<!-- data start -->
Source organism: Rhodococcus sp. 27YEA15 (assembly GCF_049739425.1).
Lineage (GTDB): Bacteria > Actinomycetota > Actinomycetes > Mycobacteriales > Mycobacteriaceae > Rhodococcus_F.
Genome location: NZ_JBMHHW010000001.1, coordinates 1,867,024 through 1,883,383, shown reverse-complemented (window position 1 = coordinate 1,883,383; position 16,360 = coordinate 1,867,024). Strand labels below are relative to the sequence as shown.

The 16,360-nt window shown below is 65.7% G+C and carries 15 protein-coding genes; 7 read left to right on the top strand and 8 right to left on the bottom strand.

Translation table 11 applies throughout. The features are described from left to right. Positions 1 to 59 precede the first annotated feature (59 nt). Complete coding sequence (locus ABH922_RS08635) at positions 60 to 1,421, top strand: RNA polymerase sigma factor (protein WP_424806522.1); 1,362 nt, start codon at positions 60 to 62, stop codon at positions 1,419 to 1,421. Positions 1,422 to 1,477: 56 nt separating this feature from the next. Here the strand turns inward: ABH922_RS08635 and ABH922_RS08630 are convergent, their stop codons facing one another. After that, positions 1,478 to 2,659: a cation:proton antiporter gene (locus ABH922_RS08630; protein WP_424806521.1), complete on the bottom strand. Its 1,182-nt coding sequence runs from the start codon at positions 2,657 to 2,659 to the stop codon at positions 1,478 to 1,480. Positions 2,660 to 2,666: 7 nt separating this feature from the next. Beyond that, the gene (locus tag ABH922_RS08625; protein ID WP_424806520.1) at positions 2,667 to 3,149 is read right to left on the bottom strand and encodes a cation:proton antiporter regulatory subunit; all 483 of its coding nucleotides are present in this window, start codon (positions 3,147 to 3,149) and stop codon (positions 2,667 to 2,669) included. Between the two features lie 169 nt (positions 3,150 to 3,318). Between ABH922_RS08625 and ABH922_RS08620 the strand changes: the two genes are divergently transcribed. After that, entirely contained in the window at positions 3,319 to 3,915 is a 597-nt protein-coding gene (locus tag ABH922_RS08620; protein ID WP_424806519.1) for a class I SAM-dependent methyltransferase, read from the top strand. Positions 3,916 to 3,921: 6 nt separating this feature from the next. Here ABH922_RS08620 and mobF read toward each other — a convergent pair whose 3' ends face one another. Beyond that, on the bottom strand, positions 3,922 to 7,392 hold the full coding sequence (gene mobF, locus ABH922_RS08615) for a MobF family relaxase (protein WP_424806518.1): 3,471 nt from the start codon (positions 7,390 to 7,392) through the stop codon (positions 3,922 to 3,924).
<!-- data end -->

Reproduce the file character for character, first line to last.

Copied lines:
Source organism: Rhodococcus sp. 27YEA15 (assembly GCF_049739425.1).
Lineage (GTDB): Bacteria > Actinomycetota > Actinomycetes > Mycobacteriales > Mycobacteriaceae > Rhodococcus_F.
Genome location: NZ_JBMHHW010000001.1, coordinates 1,867,024 through 1,883,383, shown reverse-complemented (window position 1 = coordinate 1,883,383; position 16,360 = coordinate 1,867,024). Strand labels below are relative to the sequence as shown.

The 16,360-nt window shown below is 65.7% G+C and carries 15 protein-coding genes; 7 read left to right on the top strand and 8 right to left on the bottom strand.

Translation table 11 applies throughout. The features are described from left to right. Positions 1 to 59 precede the first annotated feature (59 nt). Complete coding sequence (locus ABH922_RS08635) at positions 60 to 1,421, top strand: RNA polymerase sigma factor (protein WP_424806522.1); 1,362 nt, start codon at positions 60 to 62, stop codon at positions 1,419 to 1,421. Positions 1,422 to 1,477: 56 nt separating this feature from the next. Here the strand turns inward: ABH922_RS08635 and ABH922_RS08630 are convergent, their stop codons facing one another. After that, positions 1,478 to 2,659: a cation:proton antiporter gene (locus ABH922_RS08630; protein WP_424806521.1), complete on the bottom strand. Its 1,182-nt coding sequence runs from the start codon at positions 2,657 to 2,659 to the stop codon at positions 1,478 to 1,480. Positions 2,660 to 2,666: 7 nt separating this feature from the next. Beyond that, the gene (locus tag ABH922_RS08625; protein ID WP_424806520.1) at positions 2,667 to 3,149 is read right to left on the bottom strand and encodes a cation:proton antiporter regulatory subunit; all 483 of its coding nucleotides are present in this window, start codon (positions 3,147 to 3,149) and stop codon (positions 2,667 to 2,669) included. Between the two features lie 169 nt (positions 3,150 to 3,318). Between ABH922_RS08625 and ABH922_RS08620 the strand changes: the two genes are divergently transcribed. After that, entirely contained in the window at positions 3,319 to 3,915 is a 597-nt protein-coding gene (locus tag ABH922_RS08620; protein ID WP_424806519.1) for a class I SAM-dependent methyltransferase, read from the top strand. Positions 3,916 to 3,921: 6 nt separating this feature from the next. Here ABH922_RS08620 and mobF read toward each other — a convergent pair whose 3' ends face one another. Beyond that, on the bottom strand, positions 3,922 to 7,392 hold the full coding sequence (gene mobF, locus ABH922_RS08615) for a MobF family relaxase (protein WP_424806518.1): 3,471 nt from the start codon (positions 7,390 to 7,392) through the stop codon (positions 3,922 to 3,924).